It must have started with the chain wallet when I was about 12 or 13—just old enough to have something to put in it. It was my first fashion accessory, really. A black leather two-fold with a chrome chain link cord connecting it from my back pocket to the belt loop above my front pocket. You could mail order them from all of the big skate catalogs at the time. This seemingly-extraneous pants hardware originates from bikers, who required the metal leash to keep their personal effects from vibrating out of the pocket of their 501s and hitting the pavement.
I suppose skaters appropriated them for the same reason, but for me, the aesthetic possibilities far outweighed the utilitarian. My obsession was the endless search for longer, fatter, more destructive chains for which to attach to my mostly-empty wallet. The idea that it could be used as a weapon had its thrill, but really I just wanted to be sure it would be noticed, hanging like a dookie chain from the loop of my Blind jeans. The chain wallet was coopted by BMXers (it probably suited them better, anyhow), and subsequently became a punchline for mallrats. I got over it, but not over the strange urge to have something hanging from my belt loop.
Through high school and college, just about everyone carried a lanyard. That looped strap of fabric served two purposes. You could wind it around your finger and, with a helicopter-like twirl, wrap it into a tight coil with your keys as the weighted pendulum. And you could let the strap—mine was from freshman orientation at Fordham University, a traditional maroon-and-white admissions office-issued version—hang from your pocket while your keys remained securely stowed. In this context there wasn’t any utility to the design (you could hang it from your neck if you were a real dweeb), but most athletes and coaches carried them around, so it became the replacement for my chain wallet.
Soon after I bought a non-load-bearring carabiner at EMS, and my journey to waist band accessorizing was truly underway. What happened next was a personal style transformation of which I truly cannot overstate the importance. And if you’re wondering what any of this has to do with insanely elaborate designer key fobs—this is the part where I explain that. The personal style transformation was that I purchased a pair of APC jeans. Raw, selvedge denim New Standards, with a 36 inch inseam and the hilarious waist size of 27 (the friendly sales folks there insist you stuff yourself into the smallest possible pair—they stretch, sure, but they wear like cardboard on the first few goes).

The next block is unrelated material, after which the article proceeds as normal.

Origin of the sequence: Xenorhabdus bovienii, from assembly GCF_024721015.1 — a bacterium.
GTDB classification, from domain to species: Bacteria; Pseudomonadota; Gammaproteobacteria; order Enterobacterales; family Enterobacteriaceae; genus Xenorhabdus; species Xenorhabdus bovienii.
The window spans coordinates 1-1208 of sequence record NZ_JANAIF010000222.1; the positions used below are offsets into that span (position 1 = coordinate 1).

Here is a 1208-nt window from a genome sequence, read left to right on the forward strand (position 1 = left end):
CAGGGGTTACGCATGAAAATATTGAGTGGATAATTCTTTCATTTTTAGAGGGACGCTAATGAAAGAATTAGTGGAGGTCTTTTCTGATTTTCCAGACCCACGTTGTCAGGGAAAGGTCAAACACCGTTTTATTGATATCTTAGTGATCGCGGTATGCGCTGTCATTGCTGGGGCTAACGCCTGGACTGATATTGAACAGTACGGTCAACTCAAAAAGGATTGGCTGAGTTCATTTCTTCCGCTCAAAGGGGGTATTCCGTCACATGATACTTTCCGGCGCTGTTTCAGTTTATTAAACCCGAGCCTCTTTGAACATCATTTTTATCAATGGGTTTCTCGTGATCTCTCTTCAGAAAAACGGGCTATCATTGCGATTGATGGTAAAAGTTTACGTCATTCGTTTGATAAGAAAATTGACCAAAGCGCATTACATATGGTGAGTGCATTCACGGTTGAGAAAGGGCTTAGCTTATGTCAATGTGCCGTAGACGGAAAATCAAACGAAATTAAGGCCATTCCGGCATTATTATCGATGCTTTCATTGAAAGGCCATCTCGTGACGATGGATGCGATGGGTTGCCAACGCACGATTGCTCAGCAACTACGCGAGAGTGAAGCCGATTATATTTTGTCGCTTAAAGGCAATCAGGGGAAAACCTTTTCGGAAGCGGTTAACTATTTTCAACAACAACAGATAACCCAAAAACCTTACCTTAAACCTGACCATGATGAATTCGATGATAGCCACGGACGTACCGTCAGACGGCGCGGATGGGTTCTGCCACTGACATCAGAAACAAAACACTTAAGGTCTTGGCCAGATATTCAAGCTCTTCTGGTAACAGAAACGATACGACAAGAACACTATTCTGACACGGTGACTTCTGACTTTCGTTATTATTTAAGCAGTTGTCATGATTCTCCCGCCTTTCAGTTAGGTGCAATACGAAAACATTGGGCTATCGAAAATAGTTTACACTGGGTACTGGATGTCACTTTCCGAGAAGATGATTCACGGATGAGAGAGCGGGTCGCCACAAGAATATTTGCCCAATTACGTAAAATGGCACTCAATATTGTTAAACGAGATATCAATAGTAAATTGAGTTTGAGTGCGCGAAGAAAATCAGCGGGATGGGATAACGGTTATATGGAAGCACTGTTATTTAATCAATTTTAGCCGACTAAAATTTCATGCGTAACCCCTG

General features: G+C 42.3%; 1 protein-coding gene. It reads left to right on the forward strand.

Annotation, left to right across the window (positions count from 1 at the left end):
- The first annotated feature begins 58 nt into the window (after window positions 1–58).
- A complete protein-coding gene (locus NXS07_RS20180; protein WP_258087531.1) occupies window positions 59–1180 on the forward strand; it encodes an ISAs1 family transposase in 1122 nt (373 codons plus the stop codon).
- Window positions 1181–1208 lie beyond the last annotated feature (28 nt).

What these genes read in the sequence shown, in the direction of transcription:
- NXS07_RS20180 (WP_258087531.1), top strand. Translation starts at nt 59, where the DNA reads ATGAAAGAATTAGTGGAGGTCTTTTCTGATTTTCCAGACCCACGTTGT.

This experience was transformative because it was the first time I spent over $100 on an article of clothing, and it exposed me to the world of denimheads—a culture with obsessive ticks not unlike those I knew already as a skateboarder. Soon I was stalking Japanese denim brands, geeking out on fades and chain stitches. And I bought my first key hook. A brass “J” that I could slot through a belt loop so that my keys stow in a pocket. It’s a common Japanese design, favored by denim geeks because, if worn hard enough, it can leave an interesting key fade in the back pocket of a pair of jeans.
It felt like a natural add-on to my denim situation, a subtle way to call attention to my jeans, which, to most, probably seemed totally ordinary. Plus it had the added benefit of keeping my keys from getting lost in the back of a cab. (And when you wear the same jeans every day, you always know where they are.) It’s an exotic version of the popular carabiner key hook, which services the same purpose—and if you’re Pharrell or Tyler the Creator, adds levels of swag that are unattainable to most. The rare Japanese brass key hook was (and is—I still carry one) enough for me.
We all carry keys. Some of us would rather not have them knocking around in our pockets. I don’t wear jewelry (but shout outs to Mark Anthony Green and his gilded hands), so I like to find other ways to add some metal to my gear. When Louis Vuitton and Prada fixed advanced version of the belt loop key hook to models on the fall runways, I knew exactly what was up, and I hope skaters, bikers, college athletes, and heck, even Pharrell, did too.